What is a Wave Winding?
A wave winding (also known as a series winding) is a type of armature winding. Along with a lap winding, wave windings form one of the two types of armature windings in DC machines.
In a wave winding, we connect the end of one coil to the start of another coil of the same polarity. The coil side (A – B) progresses forward around the armature to another coil side and goes on successively passing through North and South poles until it returns to a conductor (A1-B1) lying under the starting pole.
This winding forms a wave with its coil, that’s why we call it a wave winding. Since we connect the coils in series, it is also referred to as a series winding. A diagram of a wave winding configuration is shown below.
Wave windings can be further classified into:
- Simplex wave windings
- Duplex wave windings
- Retrogressive wave windings
- Progressive wave windings
Progressive Wave Winding
If after one round of the armature the coil falls in a slot right to its starting slot the winging is called Progressive wave winding.
Retrogressive Wave Winding
If after one round of the armature the coil falls in a slot left to its starting slot the winging is called Retrogressive wave winding.
Here in the picture above we can see that 2nd conductor CD is in the left of the 1st conductor.
Important Points about Simplex Wave Winding
In simplex wave winding, the back pitch (YB) and front pitch (YF) are both odd and are of same sign.
The back-pitch and front-pitch are nearly equal to the pole pitch and maybe equal or differ by ±2. + for progressive winding, – for retrogressive winding.
Here, Z is the no of conductors in the winding. P is the no of poles.
Average pitch (YA) must be an integer number, because it may close itself.
We take ± 2 (two) because after one round of the armature the winding falls sort of two conductors.
If we take an average pitch Z/P then after one round the winding will close itself without including all coil sides.
Since average pitch must be an integer, this winding is not possible with any no. of conductors.
Let us take 8 conductors in a 4 pole machine.
Being fractional no the wave winding is no possible but if there was 6 conductors then the winding can be done. Since,
For this problem the DUMMY COILS are introduced.
The wave winding is possible only with a particular number of conductors and slot combinations. It is not always possible to have the standard stampings in the winding shop consist of the number of slots according to the design requirements. In such cases, dummy coils are employed.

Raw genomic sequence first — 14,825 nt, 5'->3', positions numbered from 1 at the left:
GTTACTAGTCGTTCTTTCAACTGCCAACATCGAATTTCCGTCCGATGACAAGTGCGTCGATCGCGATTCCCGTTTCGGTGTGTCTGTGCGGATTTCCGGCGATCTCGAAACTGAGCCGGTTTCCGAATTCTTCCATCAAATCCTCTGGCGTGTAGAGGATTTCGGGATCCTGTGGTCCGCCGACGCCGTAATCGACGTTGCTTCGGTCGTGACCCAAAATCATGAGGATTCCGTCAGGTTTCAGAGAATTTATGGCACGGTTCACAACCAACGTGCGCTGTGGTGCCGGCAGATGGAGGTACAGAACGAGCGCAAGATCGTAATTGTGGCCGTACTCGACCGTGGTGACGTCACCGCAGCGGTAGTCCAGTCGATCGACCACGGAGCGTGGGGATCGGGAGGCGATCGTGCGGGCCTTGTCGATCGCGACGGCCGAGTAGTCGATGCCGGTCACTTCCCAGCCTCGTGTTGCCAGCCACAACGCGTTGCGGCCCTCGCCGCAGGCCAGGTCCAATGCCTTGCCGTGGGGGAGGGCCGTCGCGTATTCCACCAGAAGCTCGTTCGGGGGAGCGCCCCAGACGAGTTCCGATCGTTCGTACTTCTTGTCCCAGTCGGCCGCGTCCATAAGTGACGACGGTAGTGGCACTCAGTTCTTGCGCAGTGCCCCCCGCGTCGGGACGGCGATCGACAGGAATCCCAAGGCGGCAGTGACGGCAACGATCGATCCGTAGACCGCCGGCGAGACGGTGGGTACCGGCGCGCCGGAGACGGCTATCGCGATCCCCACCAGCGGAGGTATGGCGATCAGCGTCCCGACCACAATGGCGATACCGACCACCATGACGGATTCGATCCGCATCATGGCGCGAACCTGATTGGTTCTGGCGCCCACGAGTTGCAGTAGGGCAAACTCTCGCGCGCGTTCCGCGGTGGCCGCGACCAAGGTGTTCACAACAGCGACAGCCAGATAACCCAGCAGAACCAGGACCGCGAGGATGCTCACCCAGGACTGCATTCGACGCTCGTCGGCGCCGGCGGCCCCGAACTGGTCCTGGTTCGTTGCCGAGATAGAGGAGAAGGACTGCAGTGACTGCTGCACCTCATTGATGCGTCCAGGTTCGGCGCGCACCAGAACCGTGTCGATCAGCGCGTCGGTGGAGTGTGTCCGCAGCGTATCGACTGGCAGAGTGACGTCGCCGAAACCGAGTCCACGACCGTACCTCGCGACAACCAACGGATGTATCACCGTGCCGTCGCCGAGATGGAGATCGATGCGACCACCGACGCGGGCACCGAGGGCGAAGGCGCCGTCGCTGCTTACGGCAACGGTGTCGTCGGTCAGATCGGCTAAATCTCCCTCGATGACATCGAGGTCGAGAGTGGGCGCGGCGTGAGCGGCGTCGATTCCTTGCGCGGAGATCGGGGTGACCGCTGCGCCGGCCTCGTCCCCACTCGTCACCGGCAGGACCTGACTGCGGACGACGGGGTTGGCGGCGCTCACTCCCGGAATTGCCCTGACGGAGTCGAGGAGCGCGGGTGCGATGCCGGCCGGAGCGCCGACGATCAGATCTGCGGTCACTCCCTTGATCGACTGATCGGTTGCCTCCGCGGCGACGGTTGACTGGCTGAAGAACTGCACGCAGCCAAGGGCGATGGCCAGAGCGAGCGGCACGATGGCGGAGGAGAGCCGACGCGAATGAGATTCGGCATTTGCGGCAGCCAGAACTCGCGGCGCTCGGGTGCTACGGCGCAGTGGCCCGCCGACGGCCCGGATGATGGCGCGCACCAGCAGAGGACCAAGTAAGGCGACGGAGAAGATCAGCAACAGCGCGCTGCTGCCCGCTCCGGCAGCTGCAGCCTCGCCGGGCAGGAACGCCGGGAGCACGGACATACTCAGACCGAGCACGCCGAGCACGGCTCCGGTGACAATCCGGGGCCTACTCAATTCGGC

These dummy coils are placed in the slots to give the machine the mechanical balance but they are not electrically connected to the rest of the winding.
In multiplex wave winding:
- m is the multiplicity of the winding
- m = 1 for simplex winding
- m = 2 for duplex winding
Construction of Wave Windings
Let us develop a simplex and progressive wave winding diagram of a machine having 34 conductors in 17 slots and 4 poles.
Now we have to construct a table for the connection diagram:
Wave Winding Diagram
Simplex Wave Winding Advantages
The advantages of simplex wave windings include:
- In this winding, only two brushes are required but more parallel brushes can be added to make it equal to the no. of poles. If one or more brushes set poor contacts with the commutator, satisfactory operation is still possible.
- This winding gives sparkles commutation. The reason behind that it has two parallel paths irrespective of the number of poles of the machine. The conductors in each of the two parallel paths distributed around the armature in the entire circumference.
- No. of conductors in each path = Z/2, Z is the total no. of conductors.
- Generated emf = average emf induced in each path X Z/2
- For a given number of poles and armature conductors, it gives more emf than that of lap winding. Hence wave winding is used in high voltage and low current machines. This winding is suitable for small generators circuit with a voltage rating of 500-600V.
- Current flowing through each conductor.
Ia is the armature current. The current per path for this kind of winding must not be exceeded 250A.
- The resultant emf around the entire circuit is zero.
Simplex Wave Winding Disdvantages
The disadvantages of simplex wave windings include:
- Wave winding cannot be used in machines having higher current rating because it has only two parallel paths.